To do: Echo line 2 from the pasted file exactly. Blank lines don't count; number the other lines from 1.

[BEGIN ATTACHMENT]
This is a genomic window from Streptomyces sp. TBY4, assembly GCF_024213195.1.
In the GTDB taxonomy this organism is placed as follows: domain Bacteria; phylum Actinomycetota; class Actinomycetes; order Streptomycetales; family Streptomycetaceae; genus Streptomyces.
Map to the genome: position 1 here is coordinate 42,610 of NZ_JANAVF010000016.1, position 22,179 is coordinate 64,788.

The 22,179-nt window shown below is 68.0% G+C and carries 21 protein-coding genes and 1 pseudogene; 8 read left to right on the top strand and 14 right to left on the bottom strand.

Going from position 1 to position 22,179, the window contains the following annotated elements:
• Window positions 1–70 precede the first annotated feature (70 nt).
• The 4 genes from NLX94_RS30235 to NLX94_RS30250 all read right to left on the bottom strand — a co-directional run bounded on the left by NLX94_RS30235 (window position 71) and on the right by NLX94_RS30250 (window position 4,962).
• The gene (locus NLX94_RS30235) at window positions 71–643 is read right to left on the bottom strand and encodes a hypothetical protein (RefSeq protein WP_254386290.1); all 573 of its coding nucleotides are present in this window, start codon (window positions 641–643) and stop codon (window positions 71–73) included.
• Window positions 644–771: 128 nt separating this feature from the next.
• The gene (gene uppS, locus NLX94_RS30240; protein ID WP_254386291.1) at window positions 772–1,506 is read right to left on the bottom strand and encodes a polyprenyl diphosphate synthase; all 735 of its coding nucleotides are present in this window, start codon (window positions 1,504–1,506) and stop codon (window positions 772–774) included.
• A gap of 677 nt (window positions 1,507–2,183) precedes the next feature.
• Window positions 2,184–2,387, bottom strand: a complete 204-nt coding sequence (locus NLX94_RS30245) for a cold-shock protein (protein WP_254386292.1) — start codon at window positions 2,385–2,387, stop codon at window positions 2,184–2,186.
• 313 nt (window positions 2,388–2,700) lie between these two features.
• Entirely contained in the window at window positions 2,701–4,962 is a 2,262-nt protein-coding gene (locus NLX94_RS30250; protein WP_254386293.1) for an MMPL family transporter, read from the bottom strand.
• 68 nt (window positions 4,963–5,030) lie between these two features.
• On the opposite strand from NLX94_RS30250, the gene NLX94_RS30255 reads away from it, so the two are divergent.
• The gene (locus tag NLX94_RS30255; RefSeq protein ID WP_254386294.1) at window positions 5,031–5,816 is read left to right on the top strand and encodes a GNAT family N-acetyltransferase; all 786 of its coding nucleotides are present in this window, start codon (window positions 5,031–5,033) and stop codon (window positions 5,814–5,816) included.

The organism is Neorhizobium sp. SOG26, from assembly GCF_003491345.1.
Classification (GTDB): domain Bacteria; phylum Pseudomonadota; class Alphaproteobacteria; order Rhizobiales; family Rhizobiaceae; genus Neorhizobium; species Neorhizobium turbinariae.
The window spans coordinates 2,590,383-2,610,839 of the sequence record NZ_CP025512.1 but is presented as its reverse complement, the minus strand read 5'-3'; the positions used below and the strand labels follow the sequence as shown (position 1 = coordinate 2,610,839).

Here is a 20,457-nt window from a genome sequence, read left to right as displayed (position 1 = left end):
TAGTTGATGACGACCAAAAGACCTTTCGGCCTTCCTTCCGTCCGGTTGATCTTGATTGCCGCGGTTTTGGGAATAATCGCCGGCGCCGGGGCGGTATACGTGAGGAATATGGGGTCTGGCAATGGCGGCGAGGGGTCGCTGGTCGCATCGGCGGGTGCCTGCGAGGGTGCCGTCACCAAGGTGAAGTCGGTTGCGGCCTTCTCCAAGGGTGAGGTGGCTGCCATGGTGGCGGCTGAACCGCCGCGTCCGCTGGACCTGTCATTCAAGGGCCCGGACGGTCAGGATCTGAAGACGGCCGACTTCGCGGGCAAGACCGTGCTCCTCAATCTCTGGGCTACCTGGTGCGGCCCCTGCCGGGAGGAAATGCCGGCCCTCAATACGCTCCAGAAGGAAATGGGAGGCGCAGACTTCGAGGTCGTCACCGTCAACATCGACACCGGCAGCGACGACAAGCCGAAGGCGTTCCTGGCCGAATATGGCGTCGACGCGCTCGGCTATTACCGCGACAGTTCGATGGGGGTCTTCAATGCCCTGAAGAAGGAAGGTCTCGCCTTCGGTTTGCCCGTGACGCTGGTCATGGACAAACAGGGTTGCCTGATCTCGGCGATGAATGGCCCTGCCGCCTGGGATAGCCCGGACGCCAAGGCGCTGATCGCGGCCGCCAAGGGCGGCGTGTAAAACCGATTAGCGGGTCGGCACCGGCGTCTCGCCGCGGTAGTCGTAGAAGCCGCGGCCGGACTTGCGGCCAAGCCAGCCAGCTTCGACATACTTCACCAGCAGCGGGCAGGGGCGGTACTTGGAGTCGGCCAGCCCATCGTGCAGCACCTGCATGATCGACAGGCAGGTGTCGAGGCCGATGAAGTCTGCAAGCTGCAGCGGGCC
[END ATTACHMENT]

In the GTDB taxonomy this organism is placed as follows: domain Bacteria; phylum Actinomycetota; class Actinomycetes; order Streptomycetales; family Streptomycetaceae; genus Streptomyces.